Keywords: MCO, Portfolio Analysis, Hedge Fund Strategies, Multi-Criteria Optimisation, Genetic Algorithms, Spot prices, Futures pricees, Exchange Traded Funds (ETF)
    JEL: G15 G17 G32 C58 D53
    Date: 2018–06–11
  3. By: Joyef Barun\'ik; Mat\v{e}j Nevrla
    Abstract: We examine how extreme market risks are priced in the cross-section of asset returns at various horizons. Based on the frequency decomposition of covariance between indicator functions, we define the quantile cross-spectral beta of an asset capturing tail-specific as well as horizon-, or frequency-specific risks. Further, we work with two notions of frequency-specific extreme market risks. First, we define tail market risk that captures dependence between extremely low market as well as asset returns. Second, extreme market volatility risk is characterized by dependence between extremely high increments of market volatility and extremely low asset return. Empirical findings based on the datasets with long enough history, 30 Fama-French Industry portfolios, and 25 Fama-French portfolios sorted on size and book-to-market support our intuition. Results suggest that both frequency-specific tail market risk and extreme volatility risks are significantly priced and our five-factor model provides improvement over specifications considered by previous literature.
    Date: 2018–06
  4. By: Rajbir-Singh Nirwan; Nils Bertschinger
    Abstract: Estimating covariances between financial assets plays an important role in risk management and optimal portfolio allocation. In practice, when the sample size is small compared to the number of variables, i.e. when considering a wide universe of assets over just a few years, this poses considerable challenges and the empirical estimate is known to be very unstable. Here, we propose a novel covariance estimator based on the Gaussian Process Latent Variable Model (GP-LVM). Our estimator can be considered as a non-linear extension of standard factor models with readily interpretable parameters reminiscent of market betas. Furthermore, our Bayesian treatment naturally shrinks the sample covariance matrix towards a more structured matrix given by the prior and thereby systematically reduces estimation errors.
    Date: 2018–06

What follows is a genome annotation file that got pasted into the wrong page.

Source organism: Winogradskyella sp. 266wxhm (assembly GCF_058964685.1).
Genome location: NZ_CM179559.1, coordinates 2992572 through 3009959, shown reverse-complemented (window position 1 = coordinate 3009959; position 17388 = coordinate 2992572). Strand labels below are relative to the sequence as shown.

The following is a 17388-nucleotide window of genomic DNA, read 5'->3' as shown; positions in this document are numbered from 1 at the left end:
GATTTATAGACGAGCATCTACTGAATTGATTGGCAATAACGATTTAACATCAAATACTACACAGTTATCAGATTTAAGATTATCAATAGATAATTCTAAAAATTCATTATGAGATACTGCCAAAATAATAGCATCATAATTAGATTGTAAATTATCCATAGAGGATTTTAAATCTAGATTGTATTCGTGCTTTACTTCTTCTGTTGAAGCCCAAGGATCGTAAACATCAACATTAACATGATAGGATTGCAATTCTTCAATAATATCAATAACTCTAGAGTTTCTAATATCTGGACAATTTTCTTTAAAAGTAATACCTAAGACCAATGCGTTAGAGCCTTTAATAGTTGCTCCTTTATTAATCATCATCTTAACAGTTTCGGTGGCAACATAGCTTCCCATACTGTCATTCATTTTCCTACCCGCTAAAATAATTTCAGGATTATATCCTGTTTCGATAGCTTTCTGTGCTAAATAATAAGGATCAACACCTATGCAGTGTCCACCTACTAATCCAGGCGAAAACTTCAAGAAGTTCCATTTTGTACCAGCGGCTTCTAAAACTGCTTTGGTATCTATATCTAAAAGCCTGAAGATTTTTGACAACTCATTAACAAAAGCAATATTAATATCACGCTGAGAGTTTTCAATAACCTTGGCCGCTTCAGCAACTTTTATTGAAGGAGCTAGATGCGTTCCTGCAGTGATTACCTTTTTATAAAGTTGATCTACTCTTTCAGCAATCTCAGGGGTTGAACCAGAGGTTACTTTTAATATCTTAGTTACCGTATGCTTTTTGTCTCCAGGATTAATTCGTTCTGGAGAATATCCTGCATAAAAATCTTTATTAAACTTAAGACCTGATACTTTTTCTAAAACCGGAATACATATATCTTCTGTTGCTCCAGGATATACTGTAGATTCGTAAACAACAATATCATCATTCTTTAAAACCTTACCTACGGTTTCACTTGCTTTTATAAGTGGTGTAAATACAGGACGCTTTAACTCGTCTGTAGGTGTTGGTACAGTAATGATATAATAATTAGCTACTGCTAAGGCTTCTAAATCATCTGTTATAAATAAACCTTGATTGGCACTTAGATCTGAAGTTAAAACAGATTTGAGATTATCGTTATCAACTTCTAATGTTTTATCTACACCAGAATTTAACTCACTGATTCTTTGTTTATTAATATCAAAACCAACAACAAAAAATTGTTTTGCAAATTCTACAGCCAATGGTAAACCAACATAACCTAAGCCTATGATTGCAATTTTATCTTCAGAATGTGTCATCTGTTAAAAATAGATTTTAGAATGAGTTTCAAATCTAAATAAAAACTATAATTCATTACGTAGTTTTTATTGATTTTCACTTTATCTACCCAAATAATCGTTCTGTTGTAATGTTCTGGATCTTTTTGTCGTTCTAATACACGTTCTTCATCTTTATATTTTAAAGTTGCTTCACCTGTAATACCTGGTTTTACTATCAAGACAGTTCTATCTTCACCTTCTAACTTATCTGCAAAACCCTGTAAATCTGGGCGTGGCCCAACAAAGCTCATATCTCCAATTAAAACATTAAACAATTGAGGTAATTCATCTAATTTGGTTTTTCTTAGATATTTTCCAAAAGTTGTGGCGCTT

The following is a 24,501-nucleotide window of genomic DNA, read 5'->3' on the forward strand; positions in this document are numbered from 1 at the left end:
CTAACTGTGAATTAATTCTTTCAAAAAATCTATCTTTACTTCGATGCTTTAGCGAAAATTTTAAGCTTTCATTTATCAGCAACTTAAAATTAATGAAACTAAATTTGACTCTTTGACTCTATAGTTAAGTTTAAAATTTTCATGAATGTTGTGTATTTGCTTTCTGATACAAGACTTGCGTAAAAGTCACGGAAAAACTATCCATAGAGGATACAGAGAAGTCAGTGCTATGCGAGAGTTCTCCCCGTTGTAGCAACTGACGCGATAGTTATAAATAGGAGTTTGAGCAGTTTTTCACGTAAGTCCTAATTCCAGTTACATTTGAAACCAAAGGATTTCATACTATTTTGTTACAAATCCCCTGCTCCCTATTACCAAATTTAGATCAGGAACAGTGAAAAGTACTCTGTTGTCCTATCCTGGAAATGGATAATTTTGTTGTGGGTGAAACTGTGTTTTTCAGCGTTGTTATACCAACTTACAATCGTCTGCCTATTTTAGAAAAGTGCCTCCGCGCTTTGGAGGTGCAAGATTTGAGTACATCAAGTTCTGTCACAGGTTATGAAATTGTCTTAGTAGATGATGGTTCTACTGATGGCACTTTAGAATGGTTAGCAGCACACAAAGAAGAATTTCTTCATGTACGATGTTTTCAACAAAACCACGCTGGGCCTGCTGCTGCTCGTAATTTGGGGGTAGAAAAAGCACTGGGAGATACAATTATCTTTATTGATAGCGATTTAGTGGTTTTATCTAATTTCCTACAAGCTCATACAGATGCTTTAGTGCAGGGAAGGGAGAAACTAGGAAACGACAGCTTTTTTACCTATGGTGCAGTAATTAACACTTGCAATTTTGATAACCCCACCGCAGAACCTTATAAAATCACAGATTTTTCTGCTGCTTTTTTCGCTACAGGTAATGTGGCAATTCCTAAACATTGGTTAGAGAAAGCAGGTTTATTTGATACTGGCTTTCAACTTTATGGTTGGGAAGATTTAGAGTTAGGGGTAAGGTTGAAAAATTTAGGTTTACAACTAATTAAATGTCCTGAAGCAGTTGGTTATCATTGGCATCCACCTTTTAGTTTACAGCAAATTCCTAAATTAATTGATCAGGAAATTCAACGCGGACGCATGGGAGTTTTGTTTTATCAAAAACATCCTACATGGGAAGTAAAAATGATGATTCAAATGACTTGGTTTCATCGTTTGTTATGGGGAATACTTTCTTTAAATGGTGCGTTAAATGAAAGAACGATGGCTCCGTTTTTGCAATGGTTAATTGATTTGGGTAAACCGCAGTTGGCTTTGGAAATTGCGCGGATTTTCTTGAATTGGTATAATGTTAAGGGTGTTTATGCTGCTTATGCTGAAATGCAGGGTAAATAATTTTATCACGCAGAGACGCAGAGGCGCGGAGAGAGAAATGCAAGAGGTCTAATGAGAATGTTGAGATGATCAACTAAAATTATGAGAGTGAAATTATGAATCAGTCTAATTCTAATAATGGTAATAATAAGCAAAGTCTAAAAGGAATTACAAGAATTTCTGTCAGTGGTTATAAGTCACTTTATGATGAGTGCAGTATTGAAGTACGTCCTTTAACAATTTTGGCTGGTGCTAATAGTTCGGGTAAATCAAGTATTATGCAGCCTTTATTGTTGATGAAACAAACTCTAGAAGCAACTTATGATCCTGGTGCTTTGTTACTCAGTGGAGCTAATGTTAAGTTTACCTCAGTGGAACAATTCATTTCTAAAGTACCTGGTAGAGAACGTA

5. By: Dominique Guegan (CES - Centre d'économie de la Sorbonne - UP1 - Université Panthéon-Sorbonne - CNRS - Centre National de la Recherche Scientifique, Labex ReFi - UP1 - Université Panthéon-Sorbonne); Bertrand Hassani (Grupo Santander, CES - Centre d'économie de la Sorbonne - UP1 - Université Panthéon-Sorbonne - CNRS - Centre National de la Recherche Scientifique, Labex ReFi - UP1 - Université Panthéon-Sorbonne); Kehan Li (CES - Centre d'économie de la Sorbonne - UP1 - Université Panthéon-Sorbonne - CNRS - Centre National de la Recherche Scientifique, Labex ReFi - UP1 - Université Panthéon-Sorbonne)
    Abstract: Unimodal probability distribution has been widely used for Value-at-Risk (VaR) computation by investors, risk managers and regulators. However, financial data may be characterized by distributions having more than one modes. Using a unimodal distribution may lead to bias for risk measure computation. In this paper, we discuss the influence of using multimodal distributions on VaR and Expected Shortfall (ES) calculation. Two multimodal distribution families are considered: Cobb's family and distortion family. We provide two ways to compute the VaR and the ES for them: an adapted rejection sampling technique for Cobb's family and an inversion approach for distortion family. For empirical study, two data sets are considered: a daily data set concerning operational risk and a three month scenario of market portfolio return built five minutes intraday data. With a complete spectrum of confidence levels from 0001 to 0.999, we analyze the VaR and the ES to see the interest of using multimodal distribution instead of unimodal distribution.
    Keywords: Risks,Multimodal distributions,Value-at-Risk,Expected Shortfall,Moments method,Adapted rejection sampling,Regulation
    Date: 2017–03